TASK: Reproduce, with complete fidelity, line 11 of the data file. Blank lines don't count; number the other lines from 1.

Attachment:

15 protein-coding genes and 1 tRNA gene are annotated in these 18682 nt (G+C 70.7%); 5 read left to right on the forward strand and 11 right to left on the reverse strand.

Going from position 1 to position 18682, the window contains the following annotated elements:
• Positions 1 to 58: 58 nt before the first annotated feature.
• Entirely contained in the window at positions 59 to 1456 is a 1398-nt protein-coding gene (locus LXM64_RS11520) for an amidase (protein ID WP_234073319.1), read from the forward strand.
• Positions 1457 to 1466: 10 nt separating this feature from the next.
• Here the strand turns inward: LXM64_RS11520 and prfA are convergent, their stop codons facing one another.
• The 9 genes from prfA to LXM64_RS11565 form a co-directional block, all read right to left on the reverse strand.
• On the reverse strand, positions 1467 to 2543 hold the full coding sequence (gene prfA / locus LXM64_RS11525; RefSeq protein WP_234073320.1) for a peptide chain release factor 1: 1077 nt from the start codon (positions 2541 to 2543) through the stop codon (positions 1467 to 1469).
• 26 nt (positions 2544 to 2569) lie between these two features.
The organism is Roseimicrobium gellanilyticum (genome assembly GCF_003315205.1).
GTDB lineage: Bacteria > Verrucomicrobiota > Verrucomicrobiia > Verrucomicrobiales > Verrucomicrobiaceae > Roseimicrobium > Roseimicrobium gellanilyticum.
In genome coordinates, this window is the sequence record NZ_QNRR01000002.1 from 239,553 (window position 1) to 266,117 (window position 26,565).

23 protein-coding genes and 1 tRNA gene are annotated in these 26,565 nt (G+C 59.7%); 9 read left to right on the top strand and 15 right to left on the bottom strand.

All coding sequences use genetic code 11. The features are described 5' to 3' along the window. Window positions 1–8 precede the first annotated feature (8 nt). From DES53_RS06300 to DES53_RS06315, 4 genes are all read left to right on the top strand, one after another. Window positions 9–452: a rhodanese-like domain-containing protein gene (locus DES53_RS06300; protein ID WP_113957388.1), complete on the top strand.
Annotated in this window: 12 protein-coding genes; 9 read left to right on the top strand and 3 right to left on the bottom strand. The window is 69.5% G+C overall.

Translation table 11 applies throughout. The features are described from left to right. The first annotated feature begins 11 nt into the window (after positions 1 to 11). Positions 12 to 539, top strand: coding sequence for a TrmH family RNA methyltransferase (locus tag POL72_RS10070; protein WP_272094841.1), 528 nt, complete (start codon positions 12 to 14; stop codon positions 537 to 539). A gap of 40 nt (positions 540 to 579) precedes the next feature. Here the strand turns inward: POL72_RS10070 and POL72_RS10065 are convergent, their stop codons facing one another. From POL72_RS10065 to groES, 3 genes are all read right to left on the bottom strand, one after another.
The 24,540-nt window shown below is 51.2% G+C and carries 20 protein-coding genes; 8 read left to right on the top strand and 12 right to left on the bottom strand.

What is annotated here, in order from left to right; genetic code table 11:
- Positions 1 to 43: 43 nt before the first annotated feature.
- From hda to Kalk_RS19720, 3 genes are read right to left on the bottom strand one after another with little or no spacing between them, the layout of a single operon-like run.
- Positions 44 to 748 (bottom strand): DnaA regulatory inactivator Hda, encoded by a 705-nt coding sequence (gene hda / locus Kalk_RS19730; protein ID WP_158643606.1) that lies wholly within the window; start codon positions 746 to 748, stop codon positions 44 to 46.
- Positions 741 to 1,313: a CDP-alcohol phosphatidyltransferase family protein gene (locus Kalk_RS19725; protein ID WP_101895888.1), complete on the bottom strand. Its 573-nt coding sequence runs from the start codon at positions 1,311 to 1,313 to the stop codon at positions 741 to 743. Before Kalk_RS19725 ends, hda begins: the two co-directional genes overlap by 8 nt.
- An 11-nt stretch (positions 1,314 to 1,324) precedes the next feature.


GTDB lineage: Bacteria > Verrucomicrobiota > Verrucomicrobiia > Verrucomicrobiales > Verrucomicrobiaceae > Roseimicrobium > Roseimicrobium gellanilyticum.